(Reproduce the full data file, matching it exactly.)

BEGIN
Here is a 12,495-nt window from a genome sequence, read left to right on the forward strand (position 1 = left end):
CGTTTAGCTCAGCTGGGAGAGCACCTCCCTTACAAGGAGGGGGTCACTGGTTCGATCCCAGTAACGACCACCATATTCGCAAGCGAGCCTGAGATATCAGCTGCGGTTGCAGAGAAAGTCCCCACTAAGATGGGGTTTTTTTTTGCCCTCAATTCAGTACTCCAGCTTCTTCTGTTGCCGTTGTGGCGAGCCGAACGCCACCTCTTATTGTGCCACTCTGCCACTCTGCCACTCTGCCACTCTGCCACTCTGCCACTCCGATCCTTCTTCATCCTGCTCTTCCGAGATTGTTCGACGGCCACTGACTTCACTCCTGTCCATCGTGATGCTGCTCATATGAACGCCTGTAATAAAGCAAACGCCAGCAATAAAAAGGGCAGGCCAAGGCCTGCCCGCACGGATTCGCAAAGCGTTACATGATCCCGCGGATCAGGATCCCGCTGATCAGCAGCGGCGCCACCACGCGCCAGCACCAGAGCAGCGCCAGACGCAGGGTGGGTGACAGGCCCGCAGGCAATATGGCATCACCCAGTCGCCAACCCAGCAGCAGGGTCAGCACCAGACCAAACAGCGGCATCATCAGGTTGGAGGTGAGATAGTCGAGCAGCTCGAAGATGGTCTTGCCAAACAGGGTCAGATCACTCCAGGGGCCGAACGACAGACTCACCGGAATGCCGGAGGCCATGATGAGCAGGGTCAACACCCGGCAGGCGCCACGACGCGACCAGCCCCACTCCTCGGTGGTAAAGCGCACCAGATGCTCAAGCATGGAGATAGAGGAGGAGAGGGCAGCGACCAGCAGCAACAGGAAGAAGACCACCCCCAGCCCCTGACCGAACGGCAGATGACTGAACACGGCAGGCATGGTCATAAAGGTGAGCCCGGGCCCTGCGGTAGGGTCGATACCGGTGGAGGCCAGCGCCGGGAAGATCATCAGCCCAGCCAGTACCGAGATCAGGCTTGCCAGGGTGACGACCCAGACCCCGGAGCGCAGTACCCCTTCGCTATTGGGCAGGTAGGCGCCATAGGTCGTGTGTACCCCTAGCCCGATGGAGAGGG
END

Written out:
Here is a 12,495-nt window from a genome sequence, read left to right on the forward strand (position 1 = left end):
CGTTTAGCTCAGCTGGGAGAGCACCTCCCTTACAAGGAGGGGGTCACTGGTTCGATCCCAGTAACGACCACCATATTCGCAAGCGAGCCTGAGATATCAGCTGCGGTTGCAGAGAAAGTCCCCACTAAGATGGGGTTTTTTTTTGCCCTCAATTCAGTACTCCAGCTTCTTCTGTTGCCGTTGTGGCGAGCCGAACGCCACCTCTTATTGTGCCACTCTGCCACTCTGCCACTCTGCCACTCTGCCACTCTGCCACTCCGATCCTTCTTCATCCTGCTCTTCCGAGATTGTTCGACGGCCACTGACTTCACTCCTGTCCATCGTGATGCTGCTCATATGAACGCCTGTAATAAAGCAAACGCCAGCAATAAAAAGGGCAGGCCAAGGCCTGCCCGCACGGATTCGCAAAGCGTTACATGATCCCGCGGATCAGGATCCCGCTGATCAGCAGCGGCGCCACCACGCGCCAGCACCAGAGCAGCGCCAGACGCAGGGTGGGTGACAGGCCCGCAGGCAATATGGCATCACCCAGTCGCCAACCCAGCAGCAGGGTCAGCACCAGACCAAACAGCGGCATCATCAGGTTGGAGGTGAGATAGTCGAGCAGCTCGAAGATGGTCTTGCCAAACAGGGTCAGATCACTCCAGGGGCCGAACGACAGACTCACCGGAATGCCGGAGGCCATGATGAGCAGGGTCAACACCCGGCAGGCGCCACGACGCGACCAGCCCCACTCCTCGGTGGTAAAGCGCACCAGATGCTCAAGCATGGAGATAGAGGAGGAGAGGGCAGCGACCAGCAGCAACAGGAAGAAGACCACCCCCAGCCCCTGACCGAACGGCAGATGACTGAACACGGCAGGCATGGTCATAAAGGTGAGCCCGGGCCCTGCGGTAGGGTCGATACCGGTGGAGGCCAGCGCCGGGAAGATCATCAGCCCAGCCAGTACCGAGATCAGGCTTGCCAGGGTGACGACCCAGACCCCGGAGCGCAGTACCCCTTCGCTATTGGGCAGGTAGGCGCCATAGGTCGTGTGTACCCCTAGCCCGATGGAGAGGG